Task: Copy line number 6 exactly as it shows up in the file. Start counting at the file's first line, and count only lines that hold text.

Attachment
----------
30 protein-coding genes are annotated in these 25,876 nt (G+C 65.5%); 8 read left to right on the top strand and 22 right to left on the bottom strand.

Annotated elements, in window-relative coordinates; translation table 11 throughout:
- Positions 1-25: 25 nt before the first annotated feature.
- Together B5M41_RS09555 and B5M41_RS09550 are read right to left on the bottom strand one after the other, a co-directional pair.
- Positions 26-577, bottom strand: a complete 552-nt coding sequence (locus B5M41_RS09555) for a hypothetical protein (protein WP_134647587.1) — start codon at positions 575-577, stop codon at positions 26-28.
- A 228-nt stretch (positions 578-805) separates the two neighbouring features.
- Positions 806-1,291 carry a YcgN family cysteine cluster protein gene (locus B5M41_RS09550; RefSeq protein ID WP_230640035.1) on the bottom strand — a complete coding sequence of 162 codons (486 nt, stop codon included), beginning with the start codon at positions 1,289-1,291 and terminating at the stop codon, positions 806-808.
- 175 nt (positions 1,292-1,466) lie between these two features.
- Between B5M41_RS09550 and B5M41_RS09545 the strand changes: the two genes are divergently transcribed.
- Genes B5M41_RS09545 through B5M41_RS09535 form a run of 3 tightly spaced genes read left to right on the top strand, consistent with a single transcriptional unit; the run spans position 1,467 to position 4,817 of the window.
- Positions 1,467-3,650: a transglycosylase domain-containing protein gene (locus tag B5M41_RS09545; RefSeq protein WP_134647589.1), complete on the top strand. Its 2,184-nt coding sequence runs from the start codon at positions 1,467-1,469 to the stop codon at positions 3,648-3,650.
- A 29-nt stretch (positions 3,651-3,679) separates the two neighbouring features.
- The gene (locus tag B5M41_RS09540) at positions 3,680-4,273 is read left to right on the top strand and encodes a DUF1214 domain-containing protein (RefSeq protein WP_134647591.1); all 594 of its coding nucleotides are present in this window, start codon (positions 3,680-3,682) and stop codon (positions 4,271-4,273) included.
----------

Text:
- A 228-nt stretch (positions 578-805) separates the two neighbouring features.